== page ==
Access Keys (Access Key ID and Secret Access Key)

Access keys consist of two parts: an access key ID (for example, AKIAIOSFODNN7EXAMPLE) and a secret access key (for example, wJalrXUtnFEMI/K7MDENG/bPxRfiCYEXAMPLEKEY). You use access keys to sign programmatic requests that you make to AWS if you use AWS CLI commands (using the SDKs) or using AWS API operations. For more information, see Signing AWS API Requests. Like a user name and password, you must use both the access key ID and secret access key together to authenticate your requests. Manage your access keys as securely as you do your user name and password.

When you create access keys, you create the access key ID and secret access key as a set. During access key creation, AWS gives you one opportunity to view and download the secret access key part of the access key. If you don't download it or if you lose it, you can delete the access key and then create a new one. You can create IAM user access keys with the IAM console, AWS CLI, or AWS API. For more information, see Managing Access Keys for IAM Users in the IAM User Guide. To create access keys for your AWS account root user, you must use the AWS Management Console. For more information, see Managing Access Keys for Your AWS Account Root User in the IAM User Guide. We strongly recommend that you do not use the root user for your everyday tasks, even the administrative ones. Instead, adhere to the best practice of using the root user only to create your first IAM user. Then securely lock away the root user credentials and use them to perform only a few account and service management tasks. To view the tasks that require you to sign in as the root user, see AWS Tasks That Require Root User.

Important

Do not provide your access keys to a third party, even to help find your canonical user ID. By doing this, you might give someone full access to your account.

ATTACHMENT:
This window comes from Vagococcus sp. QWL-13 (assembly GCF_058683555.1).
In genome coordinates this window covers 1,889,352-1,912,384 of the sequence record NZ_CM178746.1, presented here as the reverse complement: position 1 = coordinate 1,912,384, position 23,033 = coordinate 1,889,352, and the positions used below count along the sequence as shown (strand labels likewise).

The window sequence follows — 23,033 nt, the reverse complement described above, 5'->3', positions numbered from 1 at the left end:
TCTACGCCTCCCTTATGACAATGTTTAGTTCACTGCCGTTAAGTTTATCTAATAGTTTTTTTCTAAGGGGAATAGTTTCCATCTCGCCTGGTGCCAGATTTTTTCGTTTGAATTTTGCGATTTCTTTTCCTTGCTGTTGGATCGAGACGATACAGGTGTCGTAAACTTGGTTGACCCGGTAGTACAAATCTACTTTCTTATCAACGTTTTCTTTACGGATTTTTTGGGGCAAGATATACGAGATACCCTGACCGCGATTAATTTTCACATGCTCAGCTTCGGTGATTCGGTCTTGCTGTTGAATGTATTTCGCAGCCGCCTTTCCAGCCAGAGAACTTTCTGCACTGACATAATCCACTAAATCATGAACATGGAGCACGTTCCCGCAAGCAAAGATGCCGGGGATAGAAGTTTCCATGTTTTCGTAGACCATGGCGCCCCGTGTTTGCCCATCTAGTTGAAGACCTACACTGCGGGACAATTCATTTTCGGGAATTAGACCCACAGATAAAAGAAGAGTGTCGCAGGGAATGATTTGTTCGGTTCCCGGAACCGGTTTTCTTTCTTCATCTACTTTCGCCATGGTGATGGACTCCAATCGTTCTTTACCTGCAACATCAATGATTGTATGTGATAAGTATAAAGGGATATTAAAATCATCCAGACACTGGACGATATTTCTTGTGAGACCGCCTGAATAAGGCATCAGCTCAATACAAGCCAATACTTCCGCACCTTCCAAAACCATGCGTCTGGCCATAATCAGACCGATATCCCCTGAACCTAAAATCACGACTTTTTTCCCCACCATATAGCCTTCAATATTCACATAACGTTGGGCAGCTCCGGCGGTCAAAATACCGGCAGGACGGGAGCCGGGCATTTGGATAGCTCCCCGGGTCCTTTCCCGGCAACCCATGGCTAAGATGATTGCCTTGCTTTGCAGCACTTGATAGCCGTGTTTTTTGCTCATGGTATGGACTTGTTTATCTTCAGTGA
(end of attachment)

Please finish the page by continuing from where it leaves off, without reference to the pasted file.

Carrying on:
A newly created access key has the status of active, which means that you can use the access key for CLI and API calls. You are limited to two access keys for each IAM user, which is useful when you want to rotate the access keys. You can also assign up to two access keys to the root user. When you disable an access key, you can't use it for API calls, and inactive keys do count toward your limit. You can create or delete an access key any time. However, when you delete an access key, it's gone forever and can't be retrieved.

You can also create and use temporary access keys, known as temporary security credentials. In addition to the access key ID and secret access key, temporary security credentials include a security token that you must send to AWS when you use temporary security credentials. The advantage of temporary security credentials is that they are short term. After they expire, they're no longer valid. You can use temporary access keys in less secure environments or distribute them to grant users temporary access to resources in your AWS account. For example, you can grant entities from other AWS accounts access to resources in your AWS account (cross-account access). You can also grant users who don't have AWS security credentials access to resources in your AWS account (federation). For more information, see Temporary Security Credentials in the IAM User Guide. For information on the unique IDs that IAM creates, including their prefixes (like the AKIA used in AKIAIOSFODNN7EXAMPLE, above), see IAM Identifiers in the IAM User Guide.

Key Pairs

Key pairs are unrelated to access keys, and consist of a public key and a private key. You use the private key to create a digital signature, and then AWS uses the corresponding public key to validate the signature. Key pairs are used only for Amazon EC2 and Amazon CloudFront.

For Amazon EC2, you use key pairs to access Amazon EC2 instances, such as when you use SSH to log in to a Linux instance. For more information, see Connect to Your Linux Instances in the Amazon EC2 User Guide for Linux Instances.

For Amazon CloudFront, you use key pairs to create signed URLs for private content, such as when you want to distribute restricted content that someone paid for. For more information, see Serving Private Content through CloudFront in the Amazon CloudFront Developer Guide.

AWS does not provide key pairs for your account; you must create them. You can create Amazon EC2 key pairs from the Amazon EC2 console, CLI, or API. For more information, see Amazon EC2 Key Pairs in the Amazon EC2 User Guide for Linux Instances.

You create Amazon CloudFront key pairs from the Security Credentials page. Only the AWS account root user (not IAM users) can create CloudFront key pairs. For more information, see Serving Private Content through CloudFront in the Amazon CloudFront Developer Guide.